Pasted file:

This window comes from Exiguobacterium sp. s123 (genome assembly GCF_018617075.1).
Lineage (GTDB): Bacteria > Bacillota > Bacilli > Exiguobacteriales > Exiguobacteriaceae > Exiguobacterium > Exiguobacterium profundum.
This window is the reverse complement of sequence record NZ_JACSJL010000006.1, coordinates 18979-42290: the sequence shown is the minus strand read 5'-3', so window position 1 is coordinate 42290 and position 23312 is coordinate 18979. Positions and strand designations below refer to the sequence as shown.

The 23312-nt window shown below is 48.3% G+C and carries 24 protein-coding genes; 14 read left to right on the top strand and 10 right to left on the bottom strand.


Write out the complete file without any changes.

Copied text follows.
This window comes from Exiguobacterium sp. s123 (genome assembly GCF_018617075.1).
Lineage (GTDB): Bacteria > Bacillota > Bacilli > Exiguobacteriales > Exiguobacteriaceae > Exiguobacterium > Exiguobacterium profundum.
This window is the reverse complement of sequence record NZ_JACSJL010000006.1, coordinates 18979-42290: the sequence shown is the minus strand read 5'-3', so window position 1 is coordinate 42290 and position 23312 is coordinate 18979. Positions and strand designations below refer to the sequence as shown.

The 23312-nt window shown below is 48.3% G+C and carries 24 protein-coding genes; 14 read left to right on the top strand and 10 right to left on the bottom strand.